As a new business owner, I find my business generation thus far to be very cyclical. Things are always boom or bust, rather than in a happy medium. During the boom times, I get nervous that I need to hire an employee or that I won’t be able to complete the work on time. During the busts, I get nervous that I will never have another client and that my business is destined to fail. I’ve written about this subject before, but I wanted to write a little bit about some action steps to take regarding what to do when business is slow.
1) Remember to Keep Your Perspective
Have you ever worked in a successful retail store? I used to work for a movie rental chain throughout high school—back when movie rental chains were thriving. What I noticed was that, even on a busy (rainy Saturdays in particular) Saturday night, when the business was making a killing, the customers would still come to my register in a cyclical manner. It would be boom and then bust. Surely more boom than bust, but still—there was a cyclical nature to the lines.
The point: don’t make rash decisions based upon the booms or busts, and don’t view your business through a microscope. The truth is always somewhere in the middle. As every cliche spouting professional athlete will tell you: “don’t get too high during the good times or too low during the bad times.”
That telephone likely will ring again with a new client or prospective client—and probably soon. That new customer will walk through the door, if not just this minute then eventually. The secret is having patience, keeping perspective, and accepting that you’ll never really know where that next client or customer will come from, but, if you run a type ship good things will likely happen.
2. Get Active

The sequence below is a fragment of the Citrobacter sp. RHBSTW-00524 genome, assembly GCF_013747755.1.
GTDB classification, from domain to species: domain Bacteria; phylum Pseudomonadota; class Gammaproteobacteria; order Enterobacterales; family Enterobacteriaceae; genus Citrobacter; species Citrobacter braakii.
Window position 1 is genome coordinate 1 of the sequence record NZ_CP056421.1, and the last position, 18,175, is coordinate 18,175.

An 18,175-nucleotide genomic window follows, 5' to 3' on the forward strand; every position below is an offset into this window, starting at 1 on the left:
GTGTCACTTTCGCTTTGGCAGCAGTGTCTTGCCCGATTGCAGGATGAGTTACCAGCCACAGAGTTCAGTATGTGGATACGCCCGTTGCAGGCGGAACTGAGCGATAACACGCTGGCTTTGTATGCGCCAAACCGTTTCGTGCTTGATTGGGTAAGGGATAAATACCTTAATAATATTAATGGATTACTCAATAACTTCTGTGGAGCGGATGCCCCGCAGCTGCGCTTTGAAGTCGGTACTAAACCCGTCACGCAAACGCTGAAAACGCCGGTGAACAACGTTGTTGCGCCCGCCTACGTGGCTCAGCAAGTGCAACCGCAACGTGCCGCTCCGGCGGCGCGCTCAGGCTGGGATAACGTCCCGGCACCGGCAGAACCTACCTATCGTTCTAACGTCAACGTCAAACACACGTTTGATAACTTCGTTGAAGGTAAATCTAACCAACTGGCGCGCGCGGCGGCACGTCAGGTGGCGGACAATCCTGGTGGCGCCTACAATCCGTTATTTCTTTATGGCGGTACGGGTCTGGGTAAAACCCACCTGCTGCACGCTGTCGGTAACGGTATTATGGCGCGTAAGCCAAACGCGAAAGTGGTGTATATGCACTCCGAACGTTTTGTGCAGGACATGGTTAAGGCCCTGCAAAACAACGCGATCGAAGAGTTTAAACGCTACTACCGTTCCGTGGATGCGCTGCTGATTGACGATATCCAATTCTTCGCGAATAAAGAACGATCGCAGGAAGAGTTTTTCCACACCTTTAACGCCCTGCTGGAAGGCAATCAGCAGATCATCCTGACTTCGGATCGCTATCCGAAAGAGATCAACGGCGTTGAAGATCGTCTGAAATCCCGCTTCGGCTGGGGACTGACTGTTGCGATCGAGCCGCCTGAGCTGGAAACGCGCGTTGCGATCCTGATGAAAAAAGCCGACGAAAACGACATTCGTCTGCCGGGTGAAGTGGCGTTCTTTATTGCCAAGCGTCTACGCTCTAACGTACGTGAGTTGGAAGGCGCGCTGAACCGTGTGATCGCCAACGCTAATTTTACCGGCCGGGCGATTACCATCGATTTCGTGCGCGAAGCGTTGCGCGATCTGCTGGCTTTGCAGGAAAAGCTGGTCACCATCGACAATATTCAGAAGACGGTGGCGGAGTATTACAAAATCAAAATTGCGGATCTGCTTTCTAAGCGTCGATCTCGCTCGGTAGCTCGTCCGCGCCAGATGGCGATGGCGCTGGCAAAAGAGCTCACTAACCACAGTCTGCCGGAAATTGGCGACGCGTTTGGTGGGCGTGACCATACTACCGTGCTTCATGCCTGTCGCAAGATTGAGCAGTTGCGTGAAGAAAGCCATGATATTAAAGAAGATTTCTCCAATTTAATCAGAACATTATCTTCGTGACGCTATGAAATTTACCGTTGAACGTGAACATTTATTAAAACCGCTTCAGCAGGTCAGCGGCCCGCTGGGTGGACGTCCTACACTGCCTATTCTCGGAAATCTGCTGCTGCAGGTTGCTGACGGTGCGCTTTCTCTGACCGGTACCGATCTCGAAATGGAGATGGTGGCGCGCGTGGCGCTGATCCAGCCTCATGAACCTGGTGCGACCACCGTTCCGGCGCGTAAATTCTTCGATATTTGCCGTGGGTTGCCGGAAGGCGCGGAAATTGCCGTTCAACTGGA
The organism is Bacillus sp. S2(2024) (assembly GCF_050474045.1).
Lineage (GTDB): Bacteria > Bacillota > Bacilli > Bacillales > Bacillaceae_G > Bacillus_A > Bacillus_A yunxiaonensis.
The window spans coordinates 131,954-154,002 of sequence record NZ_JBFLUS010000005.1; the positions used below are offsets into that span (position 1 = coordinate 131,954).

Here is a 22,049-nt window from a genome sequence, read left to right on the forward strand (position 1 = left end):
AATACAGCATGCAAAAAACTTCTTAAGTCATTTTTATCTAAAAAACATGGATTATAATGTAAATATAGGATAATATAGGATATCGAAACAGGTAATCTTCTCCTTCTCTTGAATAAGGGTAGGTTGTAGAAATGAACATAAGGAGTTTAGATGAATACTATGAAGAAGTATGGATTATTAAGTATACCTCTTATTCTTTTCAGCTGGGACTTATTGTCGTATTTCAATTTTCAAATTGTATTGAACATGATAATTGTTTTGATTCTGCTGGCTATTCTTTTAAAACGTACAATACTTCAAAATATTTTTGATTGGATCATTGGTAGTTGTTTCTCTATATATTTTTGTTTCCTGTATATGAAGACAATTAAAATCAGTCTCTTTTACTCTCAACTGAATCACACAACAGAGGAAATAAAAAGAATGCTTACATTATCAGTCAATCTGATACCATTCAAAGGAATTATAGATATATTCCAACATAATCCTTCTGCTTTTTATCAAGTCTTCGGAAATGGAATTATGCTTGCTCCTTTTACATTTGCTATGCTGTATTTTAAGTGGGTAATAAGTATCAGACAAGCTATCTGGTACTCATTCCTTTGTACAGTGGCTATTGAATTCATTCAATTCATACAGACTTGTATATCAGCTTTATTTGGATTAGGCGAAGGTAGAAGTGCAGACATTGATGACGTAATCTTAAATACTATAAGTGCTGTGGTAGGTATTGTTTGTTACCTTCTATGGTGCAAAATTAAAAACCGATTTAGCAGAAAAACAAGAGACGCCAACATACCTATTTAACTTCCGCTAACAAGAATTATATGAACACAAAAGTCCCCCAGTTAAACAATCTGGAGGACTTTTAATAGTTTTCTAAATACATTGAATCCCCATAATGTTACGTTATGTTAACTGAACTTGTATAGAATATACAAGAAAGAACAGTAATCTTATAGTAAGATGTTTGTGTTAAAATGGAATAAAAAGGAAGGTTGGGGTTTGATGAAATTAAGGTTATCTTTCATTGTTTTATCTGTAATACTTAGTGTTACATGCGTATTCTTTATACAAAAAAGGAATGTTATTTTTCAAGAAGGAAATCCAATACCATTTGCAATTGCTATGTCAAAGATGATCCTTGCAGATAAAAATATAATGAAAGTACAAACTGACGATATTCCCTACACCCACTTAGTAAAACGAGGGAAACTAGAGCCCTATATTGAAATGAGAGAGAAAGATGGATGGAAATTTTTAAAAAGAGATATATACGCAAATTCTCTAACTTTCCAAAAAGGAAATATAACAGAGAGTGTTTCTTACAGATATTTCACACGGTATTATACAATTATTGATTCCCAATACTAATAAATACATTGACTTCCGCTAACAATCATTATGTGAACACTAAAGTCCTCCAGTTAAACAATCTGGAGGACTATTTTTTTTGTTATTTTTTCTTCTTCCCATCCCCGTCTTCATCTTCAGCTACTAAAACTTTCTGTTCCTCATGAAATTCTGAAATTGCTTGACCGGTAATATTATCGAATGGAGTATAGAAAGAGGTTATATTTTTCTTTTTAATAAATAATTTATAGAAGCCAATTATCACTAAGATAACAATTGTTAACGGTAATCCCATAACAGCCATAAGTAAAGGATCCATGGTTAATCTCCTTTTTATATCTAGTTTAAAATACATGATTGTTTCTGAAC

For me, if I don’t have any work to do then my job becomes finding more work. It’s not always fun and it can indeed be at times soul-crushing, but it’s important to be active. Maybe you can work on your marketing plan, or even do some menial jobs while you have the free time. Write a blog post, send out a bulk mailing, contact a newspaper with a press release idea. Just stay active and good things will likely come your way.
3. Keep Up Your Spirits
Don’t let a little difficulty stand in your way, keep acting like the success that your company is (or will be). Even the most famous people in the world have faced a little or a lot of adversity. The history books aren’t lined with quitters. For instance, most political leaders have suffered embarrassing election defeats prior to their ascendance to power. The obituary on many a leader’s or other successes’ career has been written plenty of times.
Seth Godin’s the Dip is a great book to read if you’re concerned about whether your business is worth fighting for or not. It states that most business owners quit just before achieving prolonged success.
4. Seek Mentors
It always helps to have the opinion of somebody who has already been through it. Talking with a mentor (or mentors) about the problems facing you or your industry as a whole can be an invaluable way of learning and developing in your business and as a business owner.
5. Be Frugal
When times get tough, yours likely has to become a leaner business. The important thing is to know what to cut. If you’re cutting out client generating activities or expenses, then your frugalness will be counterintuitive. That said, just like with your personal budget, there is always something that can afford to be cut to decrease expenses.
When business is slow, you have to pick up your pace, develop, and make the difficult choices. Hopefully this list is a good starting place if you’re facing this kind of issues. As always, it’s action that will achieve results.
But now if you’ll excuse me, I now I have to go follow my own words, and try and think of some new methods for finding new business.